Article Abstract

Minimizing blood transfusions in total shoulder arthroplasty

Authors: David A. Barcel, Richard J. Friedman

Abstract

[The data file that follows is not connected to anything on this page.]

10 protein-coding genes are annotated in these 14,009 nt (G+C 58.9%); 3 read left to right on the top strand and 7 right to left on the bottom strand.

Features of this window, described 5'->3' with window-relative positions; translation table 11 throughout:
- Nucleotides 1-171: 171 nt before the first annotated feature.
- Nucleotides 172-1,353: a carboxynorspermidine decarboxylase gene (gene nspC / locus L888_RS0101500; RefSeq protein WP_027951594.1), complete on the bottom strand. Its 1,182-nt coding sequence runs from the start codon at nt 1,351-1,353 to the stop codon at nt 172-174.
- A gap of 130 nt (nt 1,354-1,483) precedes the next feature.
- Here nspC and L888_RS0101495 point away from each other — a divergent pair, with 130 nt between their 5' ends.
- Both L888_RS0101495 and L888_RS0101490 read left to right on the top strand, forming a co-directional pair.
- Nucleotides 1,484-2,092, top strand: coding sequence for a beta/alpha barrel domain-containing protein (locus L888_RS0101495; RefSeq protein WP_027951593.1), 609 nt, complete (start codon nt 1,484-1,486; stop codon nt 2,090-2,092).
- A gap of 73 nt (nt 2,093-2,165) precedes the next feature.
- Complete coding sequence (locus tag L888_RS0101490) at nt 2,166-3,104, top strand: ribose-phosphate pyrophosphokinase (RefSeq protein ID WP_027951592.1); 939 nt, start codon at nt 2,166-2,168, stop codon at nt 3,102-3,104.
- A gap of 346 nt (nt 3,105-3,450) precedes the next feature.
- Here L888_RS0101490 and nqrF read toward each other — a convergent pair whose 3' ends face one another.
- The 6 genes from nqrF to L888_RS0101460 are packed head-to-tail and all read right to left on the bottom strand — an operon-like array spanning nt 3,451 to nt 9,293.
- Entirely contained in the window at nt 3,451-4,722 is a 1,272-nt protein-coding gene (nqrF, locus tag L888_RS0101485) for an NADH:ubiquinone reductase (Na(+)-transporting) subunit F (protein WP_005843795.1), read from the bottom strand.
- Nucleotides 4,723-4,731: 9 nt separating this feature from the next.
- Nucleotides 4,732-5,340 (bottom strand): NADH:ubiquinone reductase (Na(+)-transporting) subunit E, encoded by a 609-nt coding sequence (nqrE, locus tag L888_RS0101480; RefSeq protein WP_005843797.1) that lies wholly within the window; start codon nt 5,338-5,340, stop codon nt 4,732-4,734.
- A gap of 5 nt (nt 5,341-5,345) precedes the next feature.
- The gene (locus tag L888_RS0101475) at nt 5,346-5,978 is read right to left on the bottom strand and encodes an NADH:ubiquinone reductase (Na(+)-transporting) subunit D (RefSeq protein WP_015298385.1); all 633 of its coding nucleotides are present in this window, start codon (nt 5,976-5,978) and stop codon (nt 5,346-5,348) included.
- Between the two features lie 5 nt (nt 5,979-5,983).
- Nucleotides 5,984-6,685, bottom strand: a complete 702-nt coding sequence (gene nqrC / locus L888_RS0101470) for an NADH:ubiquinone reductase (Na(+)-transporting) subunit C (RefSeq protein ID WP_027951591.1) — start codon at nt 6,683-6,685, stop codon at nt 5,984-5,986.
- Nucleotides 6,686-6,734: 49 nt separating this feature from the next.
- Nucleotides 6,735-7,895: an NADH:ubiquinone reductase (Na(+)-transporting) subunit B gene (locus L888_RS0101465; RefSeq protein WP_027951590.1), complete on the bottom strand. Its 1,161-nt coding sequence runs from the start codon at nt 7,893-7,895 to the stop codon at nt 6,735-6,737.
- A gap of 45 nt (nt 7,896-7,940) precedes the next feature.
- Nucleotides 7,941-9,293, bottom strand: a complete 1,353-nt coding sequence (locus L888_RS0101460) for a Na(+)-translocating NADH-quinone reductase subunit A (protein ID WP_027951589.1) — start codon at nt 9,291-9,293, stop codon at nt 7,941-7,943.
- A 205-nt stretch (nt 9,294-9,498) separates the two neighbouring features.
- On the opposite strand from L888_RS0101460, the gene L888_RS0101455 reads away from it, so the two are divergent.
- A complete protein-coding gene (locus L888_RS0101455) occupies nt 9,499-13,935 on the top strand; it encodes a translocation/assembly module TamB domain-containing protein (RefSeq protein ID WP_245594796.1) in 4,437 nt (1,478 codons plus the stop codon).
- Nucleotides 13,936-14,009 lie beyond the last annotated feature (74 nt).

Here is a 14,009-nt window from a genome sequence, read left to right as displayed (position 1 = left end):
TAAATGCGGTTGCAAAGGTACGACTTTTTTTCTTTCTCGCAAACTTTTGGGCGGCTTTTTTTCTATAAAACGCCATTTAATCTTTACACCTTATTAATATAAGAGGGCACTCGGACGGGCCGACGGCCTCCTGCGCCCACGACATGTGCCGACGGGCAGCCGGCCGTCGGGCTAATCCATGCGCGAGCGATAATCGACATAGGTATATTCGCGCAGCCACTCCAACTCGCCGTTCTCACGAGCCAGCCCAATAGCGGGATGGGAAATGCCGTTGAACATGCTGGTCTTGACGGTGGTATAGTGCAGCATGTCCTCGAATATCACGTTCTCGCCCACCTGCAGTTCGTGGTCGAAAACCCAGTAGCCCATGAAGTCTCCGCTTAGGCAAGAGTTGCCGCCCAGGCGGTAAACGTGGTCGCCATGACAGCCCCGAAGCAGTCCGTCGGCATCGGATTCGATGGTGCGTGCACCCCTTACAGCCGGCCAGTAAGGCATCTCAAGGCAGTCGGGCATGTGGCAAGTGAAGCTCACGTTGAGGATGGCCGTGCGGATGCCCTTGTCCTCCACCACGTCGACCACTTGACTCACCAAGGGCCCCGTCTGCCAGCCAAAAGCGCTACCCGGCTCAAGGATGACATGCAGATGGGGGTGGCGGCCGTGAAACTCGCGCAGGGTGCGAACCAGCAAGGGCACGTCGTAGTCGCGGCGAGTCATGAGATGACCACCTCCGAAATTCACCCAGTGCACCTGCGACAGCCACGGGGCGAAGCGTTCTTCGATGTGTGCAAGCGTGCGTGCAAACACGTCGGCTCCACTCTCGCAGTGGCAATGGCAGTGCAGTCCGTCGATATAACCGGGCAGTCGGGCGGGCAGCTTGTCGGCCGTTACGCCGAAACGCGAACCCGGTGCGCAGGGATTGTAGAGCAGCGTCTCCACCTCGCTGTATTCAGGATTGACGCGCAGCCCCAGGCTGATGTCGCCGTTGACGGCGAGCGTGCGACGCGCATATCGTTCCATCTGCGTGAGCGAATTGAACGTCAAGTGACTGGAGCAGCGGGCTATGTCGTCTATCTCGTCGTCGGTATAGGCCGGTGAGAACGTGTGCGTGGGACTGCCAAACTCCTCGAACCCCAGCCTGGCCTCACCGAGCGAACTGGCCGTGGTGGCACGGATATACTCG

Over the past decade and a half the incidence of total shoulder arthroplasty (TSA) has increased by as much as 9.4% annually (1) and in 2011, an estimated 66,485 were performed (2). TSA is a major surgery, with the risk of significant blood loss. Complications associated with allogeneic blood transfusion have been well established and include immunologic reaction, infection, cardiopulmonary complications and death. A recent study demonstrated a significantly higher risk of postoperative wound and respiratory infections in those who underwent total hip arthroplasty (THA) or total knee arthroplasty (TKA) and received postoperative blood transfusions (3). Furthermore, allogeneic blood transfusion is costly. If all hospital expenditures are considered, total costs may exceed $1,000 for each unit of blood transfused (4).